Excerpted from “The Real World of College: What Higher Education Is and What It Can Be” by Howard Gardner and Wendy Fischman. Reprinted with permission from The MIT Press. Copyright 2022.
Along with our research team, we spent five years visiting ten disparate campuses, carrying out over two thousand intensive, semi-structured interviews. On each campus we interviewed approximately fifty incoming students and fifty graduating students, and smaller numbers of faculty, senior administrators, trustees, young alums, parents, and job recruiters. … Across all participants, nearly half (44%) rank mental health as the most important problem on campus — one of the few agreements among all participants. Put another way, each constituency group in our study — first-year students, graduating students, faculty, administrators, parents, trustees, young alums — ranks mental health as the biggest problem on the college campus. This alignment — among students at different stages, faculty and administrators who are on campus, as well as trustees, young alums, and parents who are off campus — is notable; indeed, it does not obtain with respect to any of the more than three dozen other questions in our interview protocol.
Academic Rigor: The Most Commonly Cited Cause
Across all students in our study, the most common explanation (52% of all student-reported causes) about why mental health is the most important problem on campus is academic rigor — the “pressure” of academics. Indeed, we also find that students describe this pressure as what “keeps them up at night.” But what exactly is the pressure? Is it about learning difficult content? Or preparing for exams or writing papers? Or building a favorable transcript to get a job or get into graduate school? Or (reminiscent of response options on school admissions exams) “all of the above”?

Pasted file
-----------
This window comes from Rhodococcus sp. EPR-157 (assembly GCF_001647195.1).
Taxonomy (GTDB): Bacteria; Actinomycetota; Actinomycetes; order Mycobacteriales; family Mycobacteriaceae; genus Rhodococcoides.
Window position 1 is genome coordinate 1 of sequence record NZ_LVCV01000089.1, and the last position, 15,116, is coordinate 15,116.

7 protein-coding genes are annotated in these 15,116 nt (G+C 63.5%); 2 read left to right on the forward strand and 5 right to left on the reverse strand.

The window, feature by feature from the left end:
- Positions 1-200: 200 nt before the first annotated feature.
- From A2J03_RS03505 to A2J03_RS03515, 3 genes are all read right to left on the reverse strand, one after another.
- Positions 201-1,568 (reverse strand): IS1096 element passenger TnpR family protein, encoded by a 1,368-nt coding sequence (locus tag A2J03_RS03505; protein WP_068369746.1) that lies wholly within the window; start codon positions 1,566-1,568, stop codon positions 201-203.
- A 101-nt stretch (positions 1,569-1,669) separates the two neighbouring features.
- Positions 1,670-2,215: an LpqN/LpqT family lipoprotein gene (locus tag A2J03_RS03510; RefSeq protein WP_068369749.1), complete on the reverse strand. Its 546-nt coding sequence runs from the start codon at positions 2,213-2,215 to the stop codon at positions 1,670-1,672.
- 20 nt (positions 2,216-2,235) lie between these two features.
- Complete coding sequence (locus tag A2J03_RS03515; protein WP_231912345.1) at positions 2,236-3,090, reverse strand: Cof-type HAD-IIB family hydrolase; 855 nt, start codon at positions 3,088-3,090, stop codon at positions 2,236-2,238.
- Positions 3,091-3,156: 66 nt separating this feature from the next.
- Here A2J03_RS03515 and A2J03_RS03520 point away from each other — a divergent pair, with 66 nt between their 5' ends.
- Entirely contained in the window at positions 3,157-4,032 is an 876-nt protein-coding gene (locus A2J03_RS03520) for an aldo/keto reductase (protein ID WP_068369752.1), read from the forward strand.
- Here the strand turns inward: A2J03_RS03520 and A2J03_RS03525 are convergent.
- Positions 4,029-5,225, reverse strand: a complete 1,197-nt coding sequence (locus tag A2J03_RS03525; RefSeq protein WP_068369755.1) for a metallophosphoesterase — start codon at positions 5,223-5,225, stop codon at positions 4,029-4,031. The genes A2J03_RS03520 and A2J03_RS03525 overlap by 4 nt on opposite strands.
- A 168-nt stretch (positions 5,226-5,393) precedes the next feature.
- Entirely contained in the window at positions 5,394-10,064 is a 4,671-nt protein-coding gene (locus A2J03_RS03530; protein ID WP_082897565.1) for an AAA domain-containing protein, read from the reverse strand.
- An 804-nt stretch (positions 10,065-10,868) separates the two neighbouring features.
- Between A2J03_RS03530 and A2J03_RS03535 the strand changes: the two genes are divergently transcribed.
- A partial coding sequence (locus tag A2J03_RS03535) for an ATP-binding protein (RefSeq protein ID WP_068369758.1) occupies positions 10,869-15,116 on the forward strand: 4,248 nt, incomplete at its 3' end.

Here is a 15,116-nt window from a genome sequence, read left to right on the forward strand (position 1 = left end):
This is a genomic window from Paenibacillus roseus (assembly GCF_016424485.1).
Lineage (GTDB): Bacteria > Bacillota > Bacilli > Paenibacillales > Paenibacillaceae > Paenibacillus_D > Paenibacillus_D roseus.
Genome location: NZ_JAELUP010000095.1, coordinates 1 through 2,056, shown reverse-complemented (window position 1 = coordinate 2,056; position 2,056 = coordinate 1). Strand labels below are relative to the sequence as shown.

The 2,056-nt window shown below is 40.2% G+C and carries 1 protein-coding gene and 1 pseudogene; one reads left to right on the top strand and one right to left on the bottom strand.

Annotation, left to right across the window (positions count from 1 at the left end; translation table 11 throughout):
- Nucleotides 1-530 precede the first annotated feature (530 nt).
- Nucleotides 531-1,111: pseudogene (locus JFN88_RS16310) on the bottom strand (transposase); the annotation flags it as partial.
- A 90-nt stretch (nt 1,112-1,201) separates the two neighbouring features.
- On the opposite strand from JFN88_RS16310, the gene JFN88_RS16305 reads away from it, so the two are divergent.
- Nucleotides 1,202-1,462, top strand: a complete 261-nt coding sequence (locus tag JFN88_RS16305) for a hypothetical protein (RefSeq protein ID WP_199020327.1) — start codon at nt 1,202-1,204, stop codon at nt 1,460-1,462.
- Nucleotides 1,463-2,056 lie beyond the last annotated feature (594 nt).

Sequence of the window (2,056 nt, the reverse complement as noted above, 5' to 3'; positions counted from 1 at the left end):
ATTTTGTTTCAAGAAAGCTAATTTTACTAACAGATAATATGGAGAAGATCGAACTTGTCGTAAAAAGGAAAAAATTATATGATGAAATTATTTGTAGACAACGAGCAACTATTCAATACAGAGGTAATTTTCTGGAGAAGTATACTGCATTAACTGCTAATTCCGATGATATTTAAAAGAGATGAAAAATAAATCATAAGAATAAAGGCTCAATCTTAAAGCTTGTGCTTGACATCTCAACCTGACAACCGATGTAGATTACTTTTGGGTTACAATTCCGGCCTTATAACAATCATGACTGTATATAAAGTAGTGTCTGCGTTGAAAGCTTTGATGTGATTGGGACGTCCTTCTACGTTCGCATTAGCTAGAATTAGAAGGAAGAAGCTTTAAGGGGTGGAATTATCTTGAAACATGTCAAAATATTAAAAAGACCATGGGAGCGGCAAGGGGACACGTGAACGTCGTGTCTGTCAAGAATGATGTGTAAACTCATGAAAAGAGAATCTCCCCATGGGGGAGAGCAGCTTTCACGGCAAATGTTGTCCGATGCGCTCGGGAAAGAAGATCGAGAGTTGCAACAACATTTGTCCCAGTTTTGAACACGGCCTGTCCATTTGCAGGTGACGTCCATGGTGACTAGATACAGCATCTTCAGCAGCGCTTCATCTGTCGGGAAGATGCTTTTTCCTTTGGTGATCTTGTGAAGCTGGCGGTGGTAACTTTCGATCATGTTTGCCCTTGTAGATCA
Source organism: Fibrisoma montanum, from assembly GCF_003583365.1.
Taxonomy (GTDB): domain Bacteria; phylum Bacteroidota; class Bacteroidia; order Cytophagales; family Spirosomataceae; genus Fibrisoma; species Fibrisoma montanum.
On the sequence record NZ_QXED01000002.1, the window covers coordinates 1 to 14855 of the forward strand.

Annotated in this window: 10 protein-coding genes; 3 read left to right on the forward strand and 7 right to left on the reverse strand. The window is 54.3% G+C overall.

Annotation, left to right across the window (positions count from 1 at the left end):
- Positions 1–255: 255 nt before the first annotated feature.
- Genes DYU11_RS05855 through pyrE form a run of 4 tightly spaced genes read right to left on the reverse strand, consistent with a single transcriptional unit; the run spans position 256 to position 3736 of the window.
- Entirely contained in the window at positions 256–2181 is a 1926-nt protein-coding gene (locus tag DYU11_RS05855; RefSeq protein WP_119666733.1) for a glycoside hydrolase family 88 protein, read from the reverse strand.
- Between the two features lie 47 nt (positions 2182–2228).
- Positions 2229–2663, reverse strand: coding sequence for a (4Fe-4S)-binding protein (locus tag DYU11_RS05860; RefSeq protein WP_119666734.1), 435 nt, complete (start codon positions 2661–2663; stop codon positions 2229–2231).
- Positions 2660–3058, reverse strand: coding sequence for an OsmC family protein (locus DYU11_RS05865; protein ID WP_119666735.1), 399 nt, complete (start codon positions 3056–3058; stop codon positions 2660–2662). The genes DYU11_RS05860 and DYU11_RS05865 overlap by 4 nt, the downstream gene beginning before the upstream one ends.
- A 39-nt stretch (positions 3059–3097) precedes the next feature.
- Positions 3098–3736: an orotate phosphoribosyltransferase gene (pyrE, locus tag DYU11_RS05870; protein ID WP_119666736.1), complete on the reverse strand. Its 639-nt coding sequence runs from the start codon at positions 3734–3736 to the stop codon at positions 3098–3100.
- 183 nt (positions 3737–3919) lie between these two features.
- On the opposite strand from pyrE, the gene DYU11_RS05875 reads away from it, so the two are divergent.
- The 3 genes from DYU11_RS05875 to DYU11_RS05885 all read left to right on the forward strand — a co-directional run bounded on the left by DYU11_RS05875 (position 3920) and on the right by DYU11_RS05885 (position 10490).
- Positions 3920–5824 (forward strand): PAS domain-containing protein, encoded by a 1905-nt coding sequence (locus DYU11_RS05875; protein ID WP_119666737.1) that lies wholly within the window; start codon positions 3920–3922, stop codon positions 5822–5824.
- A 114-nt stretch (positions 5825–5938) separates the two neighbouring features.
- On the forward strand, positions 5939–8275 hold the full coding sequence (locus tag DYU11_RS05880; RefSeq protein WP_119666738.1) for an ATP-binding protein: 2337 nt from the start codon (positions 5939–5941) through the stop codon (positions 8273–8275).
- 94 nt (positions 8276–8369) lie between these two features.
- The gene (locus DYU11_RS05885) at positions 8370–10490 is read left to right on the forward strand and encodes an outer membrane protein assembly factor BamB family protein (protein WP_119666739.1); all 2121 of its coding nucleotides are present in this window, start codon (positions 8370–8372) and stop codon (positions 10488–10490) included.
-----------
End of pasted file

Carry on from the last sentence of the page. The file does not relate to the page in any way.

Perhaps not surprisingly at this moment in history, when students discuss academic pressure as a cause of mental health, the most frequent explanation focuses on achieving external measures of success-securing a high grade-point average, or “doing well” on an assignment or an exam (51%). For example, a first-year student majoring in communications explains: “I know a lot of kids who … get super stressed out over grades and they get really anxious about it … like intense people make like, ‘You have to have a good GPA, you have to have As and stuff.’ And so, like people get really stressed out over that.” A graduating student in the midst of applying to graduate programs describes needing to perform: “I think, you just want to have a good grade in the class because it’s one step forward to your degree, right? It’s one step forward to being [on] the honor roll … Am I gonna graduate? Am I gonna graduate with honors? And like, you know, like, will I get into a good graduate school?”
Interestingly and importantly, these concerns with the external markers of success are the most common descriptors for academic rigor at every campus – from most to least selective. For example, of the three schools with the most students who comment on external measures of success, two schools are high-selectivity campuses in our sample (67% and 60%), and the other school is one of the low-selectivity campuses in our sample (63%). On the other hand, of the three schools with the fewest students who comment about external measures of success, two schools are medium-selectivity campuses (45% and 40%) and the other school is one of the high-selectivity campuses in our sample (45%). In other words, student stress with respect to academic rigor pervades every campus, regardless of its selectivity. Therefore, we can’t – and shouldn’t –presume that students at the most selective institutions feel more pressure than do students at other schools – nor that the faculty at these selective institutions apply more pressure than faculty at other schools. Students at all schools report stress with respect to “doing well.”